Air pollution causes health problems to humans as well as damage to historic buildings, monuments, and ecosystems. In 1979, the Convention on Long-range Transboundary Air Pollution (CLRTP) at the United Nations Economic Commission for Europe (UN/ECE) in Geneva, Switzerland, was signed to address this threat. Degradation to materials in many world regions is much lower today mainly due to reductions in sulfur pollution; however, air pollution is still a problem but more complicated, where effects are the result of a multitude of harmful air pollutants. Effective strategies for reduction need to go side by side with strategies for dealing with climate change.
The successful International agreements (Protocols) within the CLRTP have been based on a good scientific understanding of the release, transport and harmful effects of air pollution. ICP Materials is one of several effect oriented International Co-operative Programmes (ICP) reporting to the Working Group on Effects, which provides the science for the policy process. Its aim is to perform a quantitative evaluation of multi-pollutant effects on atmospheric corrosion, including effects of sulphur pollutants in combination with NOx, ozone and other pollutants. Both technically important materials and materials used in historical and cultural monuments are involved.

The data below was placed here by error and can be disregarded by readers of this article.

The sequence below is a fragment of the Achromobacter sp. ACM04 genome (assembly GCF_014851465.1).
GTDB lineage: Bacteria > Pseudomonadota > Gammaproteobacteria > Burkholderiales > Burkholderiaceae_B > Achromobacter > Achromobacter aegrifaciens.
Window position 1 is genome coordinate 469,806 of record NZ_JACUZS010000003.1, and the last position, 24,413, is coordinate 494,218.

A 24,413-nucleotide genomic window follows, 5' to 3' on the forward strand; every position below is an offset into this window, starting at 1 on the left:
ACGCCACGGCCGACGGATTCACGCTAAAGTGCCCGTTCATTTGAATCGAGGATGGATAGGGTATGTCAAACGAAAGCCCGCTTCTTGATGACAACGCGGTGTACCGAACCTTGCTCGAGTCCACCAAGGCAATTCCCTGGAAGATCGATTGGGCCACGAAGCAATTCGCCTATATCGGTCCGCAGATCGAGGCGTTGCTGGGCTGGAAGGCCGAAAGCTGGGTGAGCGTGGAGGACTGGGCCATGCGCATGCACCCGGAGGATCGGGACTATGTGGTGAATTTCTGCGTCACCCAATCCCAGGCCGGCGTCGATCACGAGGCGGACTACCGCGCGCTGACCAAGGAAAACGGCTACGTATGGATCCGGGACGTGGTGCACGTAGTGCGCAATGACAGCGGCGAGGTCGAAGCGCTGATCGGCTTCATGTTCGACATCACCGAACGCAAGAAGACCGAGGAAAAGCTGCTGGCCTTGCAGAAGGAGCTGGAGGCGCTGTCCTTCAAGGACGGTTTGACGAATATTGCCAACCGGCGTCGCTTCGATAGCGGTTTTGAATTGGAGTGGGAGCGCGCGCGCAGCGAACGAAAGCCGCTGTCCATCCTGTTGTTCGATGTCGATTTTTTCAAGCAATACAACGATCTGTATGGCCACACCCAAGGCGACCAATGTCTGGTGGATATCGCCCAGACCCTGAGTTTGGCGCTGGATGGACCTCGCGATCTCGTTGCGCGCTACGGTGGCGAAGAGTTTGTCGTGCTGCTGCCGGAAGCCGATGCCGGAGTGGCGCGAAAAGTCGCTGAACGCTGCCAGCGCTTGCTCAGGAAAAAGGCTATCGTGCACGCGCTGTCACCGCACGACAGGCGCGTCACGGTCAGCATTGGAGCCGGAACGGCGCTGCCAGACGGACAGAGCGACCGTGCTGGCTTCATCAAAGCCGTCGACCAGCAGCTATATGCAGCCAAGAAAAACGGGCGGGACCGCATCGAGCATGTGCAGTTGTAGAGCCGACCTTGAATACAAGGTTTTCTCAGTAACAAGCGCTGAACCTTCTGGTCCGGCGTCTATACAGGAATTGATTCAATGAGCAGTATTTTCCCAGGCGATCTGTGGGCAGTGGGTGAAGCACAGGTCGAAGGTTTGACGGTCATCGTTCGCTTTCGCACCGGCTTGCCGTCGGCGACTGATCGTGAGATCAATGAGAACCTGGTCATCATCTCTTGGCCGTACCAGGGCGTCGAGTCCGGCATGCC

Yale IPCH was recently designated by the US Environmental Protection Agency as an exposure site for materials testing and focal point for the United States in this international program. Exposure of the first materials is supposed to start in the fall of 2015. IPCH Director Stefan Simon was representing the Institute at the 31st Meeting of the ICP Materials Programme Task Force, which took place on 22-24 April 2015 at the Norwegian Institute for Air Research (NILU) in Kjeller, Norway.